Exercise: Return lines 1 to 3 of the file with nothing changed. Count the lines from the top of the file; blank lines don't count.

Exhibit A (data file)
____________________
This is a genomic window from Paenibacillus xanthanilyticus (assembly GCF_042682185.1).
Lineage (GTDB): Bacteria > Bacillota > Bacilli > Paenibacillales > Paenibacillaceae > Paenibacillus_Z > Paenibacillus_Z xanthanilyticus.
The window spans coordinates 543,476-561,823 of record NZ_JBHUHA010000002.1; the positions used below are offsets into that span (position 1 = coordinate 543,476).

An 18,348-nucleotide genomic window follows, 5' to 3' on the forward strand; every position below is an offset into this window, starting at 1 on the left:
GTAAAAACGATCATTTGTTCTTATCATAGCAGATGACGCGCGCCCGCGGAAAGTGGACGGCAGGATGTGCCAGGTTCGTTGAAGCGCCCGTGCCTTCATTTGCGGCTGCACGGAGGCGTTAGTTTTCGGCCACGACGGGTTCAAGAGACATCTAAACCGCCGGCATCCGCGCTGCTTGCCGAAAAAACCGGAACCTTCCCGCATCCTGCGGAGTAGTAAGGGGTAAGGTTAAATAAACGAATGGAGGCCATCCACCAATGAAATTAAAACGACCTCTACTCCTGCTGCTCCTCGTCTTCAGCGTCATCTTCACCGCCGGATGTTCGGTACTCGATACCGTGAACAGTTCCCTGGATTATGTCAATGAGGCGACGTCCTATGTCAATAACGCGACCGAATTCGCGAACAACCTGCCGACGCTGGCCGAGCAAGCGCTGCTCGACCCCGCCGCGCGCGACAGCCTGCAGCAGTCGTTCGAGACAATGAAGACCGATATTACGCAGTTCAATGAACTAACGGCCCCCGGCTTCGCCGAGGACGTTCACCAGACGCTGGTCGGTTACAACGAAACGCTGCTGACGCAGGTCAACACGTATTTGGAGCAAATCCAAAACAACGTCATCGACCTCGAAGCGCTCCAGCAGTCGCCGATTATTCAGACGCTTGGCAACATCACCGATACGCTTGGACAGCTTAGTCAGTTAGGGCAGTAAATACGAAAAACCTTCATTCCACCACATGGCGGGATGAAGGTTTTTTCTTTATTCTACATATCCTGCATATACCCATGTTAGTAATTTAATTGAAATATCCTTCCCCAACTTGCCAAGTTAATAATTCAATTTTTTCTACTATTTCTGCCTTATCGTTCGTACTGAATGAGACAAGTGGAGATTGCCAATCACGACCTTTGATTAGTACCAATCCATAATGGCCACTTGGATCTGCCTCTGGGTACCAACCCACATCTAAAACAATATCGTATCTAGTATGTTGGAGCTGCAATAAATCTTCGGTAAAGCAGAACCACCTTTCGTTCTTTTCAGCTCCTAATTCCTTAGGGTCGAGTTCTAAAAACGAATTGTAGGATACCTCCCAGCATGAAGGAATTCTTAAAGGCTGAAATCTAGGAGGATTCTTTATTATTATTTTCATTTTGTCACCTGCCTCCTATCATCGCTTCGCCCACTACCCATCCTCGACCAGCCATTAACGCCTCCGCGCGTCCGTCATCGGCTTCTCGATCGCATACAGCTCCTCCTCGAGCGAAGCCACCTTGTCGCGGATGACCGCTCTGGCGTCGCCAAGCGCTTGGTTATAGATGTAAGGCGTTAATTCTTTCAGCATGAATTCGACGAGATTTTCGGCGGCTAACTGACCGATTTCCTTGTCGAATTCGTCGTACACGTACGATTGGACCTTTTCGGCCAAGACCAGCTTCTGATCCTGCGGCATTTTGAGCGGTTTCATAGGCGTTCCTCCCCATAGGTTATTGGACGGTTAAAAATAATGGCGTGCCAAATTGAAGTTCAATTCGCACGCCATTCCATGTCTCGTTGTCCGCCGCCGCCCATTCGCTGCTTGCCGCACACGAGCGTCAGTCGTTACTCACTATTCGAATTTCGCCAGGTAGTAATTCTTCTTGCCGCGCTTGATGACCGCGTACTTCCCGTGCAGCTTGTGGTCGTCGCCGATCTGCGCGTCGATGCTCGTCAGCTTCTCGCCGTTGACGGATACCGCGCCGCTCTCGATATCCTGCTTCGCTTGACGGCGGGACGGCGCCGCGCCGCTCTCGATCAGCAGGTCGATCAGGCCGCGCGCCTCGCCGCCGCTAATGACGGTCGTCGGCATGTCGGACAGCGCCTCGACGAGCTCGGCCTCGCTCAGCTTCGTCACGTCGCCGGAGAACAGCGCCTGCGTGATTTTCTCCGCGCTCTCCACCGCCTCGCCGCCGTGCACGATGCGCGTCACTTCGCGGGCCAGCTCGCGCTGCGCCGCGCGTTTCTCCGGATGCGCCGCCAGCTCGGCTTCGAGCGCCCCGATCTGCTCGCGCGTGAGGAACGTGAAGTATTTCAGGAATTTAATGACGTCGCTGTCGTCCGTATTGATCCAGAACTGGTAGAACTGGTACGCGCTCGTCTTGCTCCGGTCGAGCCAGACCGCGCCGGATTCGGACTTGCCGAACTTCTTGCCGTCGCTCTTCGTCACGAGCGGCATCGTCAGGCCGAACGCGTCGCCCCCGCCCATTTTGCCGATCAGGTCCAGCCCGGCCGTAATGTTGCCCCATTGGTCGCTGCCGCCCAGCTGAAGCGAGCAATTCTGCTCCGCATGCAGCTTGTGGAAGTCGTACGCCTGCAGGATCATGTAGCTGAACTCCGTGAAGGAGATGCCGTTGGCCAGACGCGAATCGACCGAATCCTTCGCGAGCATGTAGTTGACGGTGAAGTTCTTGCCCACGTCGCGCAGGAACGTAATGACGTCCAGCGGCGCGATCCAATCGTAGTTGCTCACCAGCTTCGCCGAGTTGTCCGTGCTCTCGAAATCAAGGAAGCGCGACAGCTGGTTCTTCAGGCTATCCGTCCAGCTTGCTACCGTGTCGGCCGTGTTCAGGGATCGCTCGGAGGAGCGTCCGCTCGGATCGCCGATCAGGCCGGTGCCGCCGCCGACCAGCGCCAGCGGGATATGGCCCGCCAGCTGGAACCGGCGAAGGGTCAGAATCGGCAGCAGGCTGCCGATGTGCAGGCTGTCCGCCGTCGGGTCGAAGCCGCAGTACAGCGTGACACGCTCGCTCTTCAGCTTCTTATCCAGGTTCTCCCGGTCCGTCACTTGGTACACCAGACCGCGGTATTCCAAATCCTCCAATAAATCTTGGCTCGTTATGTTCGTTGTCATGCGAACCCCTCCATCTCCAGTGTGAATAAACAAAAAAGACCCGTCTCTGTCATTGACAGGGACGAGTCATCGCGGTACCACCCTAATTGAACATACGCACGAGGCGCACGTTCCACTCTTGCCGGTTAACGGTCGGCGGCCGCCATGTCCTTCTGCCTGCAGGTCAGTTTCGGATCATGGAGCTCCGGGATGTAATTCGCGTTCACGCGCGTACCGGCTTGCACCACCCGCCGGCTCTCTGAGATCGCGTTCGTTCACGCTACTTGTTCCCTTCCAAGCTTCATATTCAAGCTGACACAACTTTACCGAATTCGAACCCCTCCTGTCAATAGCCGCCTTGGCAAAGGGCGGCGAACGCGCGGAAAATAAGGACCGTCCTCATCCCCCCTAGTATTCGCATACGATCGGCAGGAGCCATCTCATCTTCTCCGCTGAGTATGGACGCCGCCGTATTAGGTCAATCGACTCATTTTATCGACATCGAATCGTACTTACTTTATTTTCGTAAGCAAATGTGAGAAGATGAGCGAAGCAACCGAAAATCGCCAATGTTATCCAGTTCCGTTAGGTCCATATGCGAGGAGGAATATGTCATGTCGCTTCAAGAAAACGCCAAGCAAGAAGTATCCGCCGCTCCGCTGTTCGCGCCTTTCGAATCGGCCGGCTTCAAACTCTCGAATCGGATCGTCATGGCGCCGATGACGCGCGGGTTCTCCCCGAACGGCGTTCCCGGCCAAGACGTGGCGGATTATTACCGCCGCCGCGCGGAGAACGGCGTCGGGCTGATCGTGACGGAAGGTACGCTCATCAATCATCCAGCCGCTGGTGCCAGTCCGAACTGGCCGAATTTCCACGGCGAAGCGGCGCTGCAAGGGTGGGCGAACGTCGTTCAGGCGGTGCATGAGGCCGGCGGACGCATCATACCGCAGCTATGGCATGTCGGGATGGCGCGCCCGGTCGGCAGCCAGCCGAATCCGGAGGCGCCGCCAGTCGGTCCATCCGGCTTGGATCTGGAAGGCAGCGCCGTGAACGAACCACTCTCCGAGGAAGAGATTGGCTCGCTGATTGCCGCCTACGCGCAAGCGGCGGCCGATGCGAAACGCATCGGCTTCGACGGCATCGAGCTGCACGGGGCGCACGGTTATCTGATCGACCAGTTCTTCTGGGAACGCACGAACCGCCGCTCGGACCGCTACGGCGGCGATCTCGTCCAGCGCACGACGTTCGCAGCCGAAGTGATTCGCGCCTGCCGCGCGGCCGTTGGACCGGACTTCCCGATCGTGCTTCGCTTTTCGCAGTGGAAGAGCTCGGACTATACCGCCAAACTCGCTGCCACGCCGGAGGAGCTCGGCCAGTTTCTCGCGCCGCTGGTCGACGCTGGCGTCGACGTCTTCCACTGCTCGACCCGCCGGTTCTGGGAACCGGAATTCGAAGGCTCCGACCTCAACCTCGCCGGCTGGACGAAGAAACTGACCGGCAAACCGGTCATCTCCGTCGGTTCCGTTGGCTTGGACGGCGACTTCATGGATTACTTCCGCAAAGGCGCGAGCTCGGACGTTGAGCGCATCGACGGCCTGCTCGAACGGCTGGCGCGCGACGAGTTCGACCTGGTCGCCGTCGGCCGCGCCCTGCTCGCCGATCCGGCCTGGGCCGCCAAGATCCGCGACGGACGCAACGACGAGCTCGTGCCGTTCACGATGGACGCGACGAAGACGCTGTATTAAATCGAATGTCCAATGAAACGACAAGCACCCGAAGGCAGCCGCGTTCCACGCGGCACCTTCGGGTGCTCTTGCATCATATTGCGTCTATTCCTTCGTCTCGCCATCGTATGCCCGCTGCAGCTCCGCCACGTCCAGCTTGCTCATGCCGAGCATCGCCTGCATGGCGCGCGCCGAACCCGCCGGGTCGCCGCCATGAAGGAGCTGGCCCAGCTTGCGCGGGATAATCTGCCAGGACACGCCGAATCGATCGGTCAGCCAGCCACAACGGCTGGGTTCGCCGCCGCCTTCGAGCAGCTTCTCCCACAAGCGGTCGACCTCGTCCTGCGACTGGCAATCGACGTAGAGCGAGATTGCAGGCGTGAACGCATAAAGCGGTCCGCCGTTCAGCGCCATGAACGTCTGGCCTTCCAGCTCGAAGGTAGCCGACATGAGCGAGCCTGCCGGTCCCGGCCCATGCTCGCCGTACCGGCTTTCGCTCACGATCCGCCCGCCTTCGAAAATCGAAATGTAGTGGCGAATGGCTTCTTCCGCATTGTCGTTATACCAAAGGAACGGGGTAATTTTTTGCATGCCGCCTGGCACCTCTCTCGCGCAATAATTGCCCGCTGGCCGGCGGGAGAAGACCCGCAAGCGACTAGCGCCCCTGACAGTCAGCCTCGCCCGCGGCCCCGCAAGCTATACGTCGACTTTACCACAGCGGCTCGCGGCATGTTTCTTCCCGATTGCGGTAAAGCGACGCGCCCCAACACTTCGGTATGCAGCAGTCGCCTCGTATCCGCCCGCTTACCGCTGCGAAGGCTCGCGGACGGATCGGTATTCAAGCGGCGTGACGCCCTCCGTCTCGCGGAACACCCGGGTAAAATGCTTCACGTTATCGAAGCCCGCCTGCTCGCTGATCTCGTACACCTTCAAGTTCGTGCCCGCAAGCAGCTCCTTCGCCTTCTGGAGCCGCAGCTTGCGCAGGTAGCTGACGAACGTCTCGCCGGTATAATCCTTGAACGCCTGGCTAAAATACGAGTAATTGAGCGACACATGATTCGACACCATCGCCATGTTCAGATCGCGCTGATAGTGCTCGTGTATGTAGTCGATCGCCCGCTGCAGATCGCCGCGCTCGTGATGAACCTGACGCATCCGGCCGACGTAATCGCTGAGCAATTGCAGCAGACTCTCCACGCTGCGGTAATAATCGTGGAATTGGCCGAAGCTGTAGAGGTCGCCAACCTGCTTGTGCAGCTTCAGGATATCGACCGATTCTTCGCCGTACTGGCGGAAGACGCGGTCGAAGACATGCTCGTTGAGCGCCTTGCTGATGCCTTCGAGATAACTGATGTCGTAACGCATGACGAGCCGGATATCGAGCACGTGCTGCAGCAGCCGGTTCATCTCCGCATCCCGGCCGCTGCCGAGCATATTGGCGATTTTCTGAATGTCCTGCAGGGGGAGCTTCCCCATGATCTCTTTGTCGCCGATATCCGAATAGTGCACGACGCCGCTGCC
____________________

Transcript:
This is a genomic window from Paenibacillus xanthanilyticus (assembly GCF_042682185.1).
Lineage (GTDB): Bacteria > Bacillota > Bacilli > Paenibacillales > Paenibacillaceae > Paenibacillus_Z > Paenibacillus_Z xanthanilyticus.
The window spans coordinates 543,476-561,823 of record NZ_JBHUHA010000002.1; the positions used below are offsets into that span (position 1 = coordinate 543,476).